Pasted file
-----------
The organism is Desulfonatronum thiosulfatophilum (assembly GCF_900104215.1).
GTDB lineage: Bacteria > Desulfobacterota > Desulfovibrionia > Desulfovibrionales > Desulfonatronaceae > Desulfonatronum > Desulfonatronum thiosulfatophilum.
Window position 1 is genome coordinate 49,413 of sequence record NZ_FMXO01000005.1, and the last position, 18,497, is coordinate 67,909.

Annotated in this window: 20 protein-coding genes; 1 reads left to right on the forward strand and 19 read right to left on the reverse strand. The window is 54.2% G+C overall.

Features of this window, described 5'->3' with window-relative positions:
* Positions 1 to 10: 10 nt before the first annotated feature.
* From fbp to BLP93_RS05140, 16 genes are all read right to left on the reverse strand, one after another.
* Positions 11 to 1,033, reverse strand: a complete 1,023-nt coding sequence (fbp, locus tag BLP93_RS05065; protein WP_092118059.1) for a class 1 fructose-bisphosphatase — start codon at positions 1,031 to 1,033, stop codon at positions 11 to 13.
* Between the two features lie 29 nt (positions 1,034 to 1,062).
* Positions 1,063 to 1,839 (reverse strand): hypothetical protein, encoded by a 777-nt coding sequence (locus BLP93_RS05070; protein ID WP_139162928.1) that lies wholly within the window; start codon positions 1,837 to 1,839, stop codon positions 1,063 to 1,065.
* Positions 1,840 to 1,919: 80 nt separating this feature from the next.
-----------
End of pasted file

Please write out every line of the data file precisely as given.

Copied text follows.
The organism is Desulfonatronum thiosulfatophilum (assembly GCF_900104215.1).
GTDB lineage: Bacteria > Desulfobacterota > Desulfovibrionia > Desulfovibrionales > Desulfonatronaceae > Desulfonatronum > Desulfonatronum thiosulfatophilum.
Window position 1 is genome coordinate 49,413 of sequence record NZ_FMXO01000005.1, and the last position, 18,497, is coordinate 67,909.

Annotated in this window: 20 protein-coding genes; 1 reads left to right on the forward strand and 19 read right to left on the reverse strand. The window is 54.2% G+C overall.

Features of this window, described 5'->3' with window-relative positions:
* Positions 1 to 10: 10 nt before the first annotated feature.
* From fbp to BLP93_RS05140, 16 genes are all read right to left on the reverse strand, one after another.
* Positions 11 to 1,033, reverse strand: a complete 1,023-nt coding sequence (fbp, locus tag BLP93_RS05065; protein WP_092118059.1) for a class 1 fructose-bisphosphatase — start codon at positions 1,031 to 1,033, stop codon at positions 11 to 13.
* Between the two features lie 29 nt (positions 1,034 to 1,062).
* Positions 1,063 to 1,839 (reverse strand): hypothetical protein, encoded by a 777-nt coding sequence (locus BLP93_RS05070; protein ID WP_139162928.1) that lies wholly within the window; start codon positions 1,837 to 1,839, stop codon positions 1,063 to 1,065.
* Positions 1,840 to 1,919: 80 nt separating this feature from the next.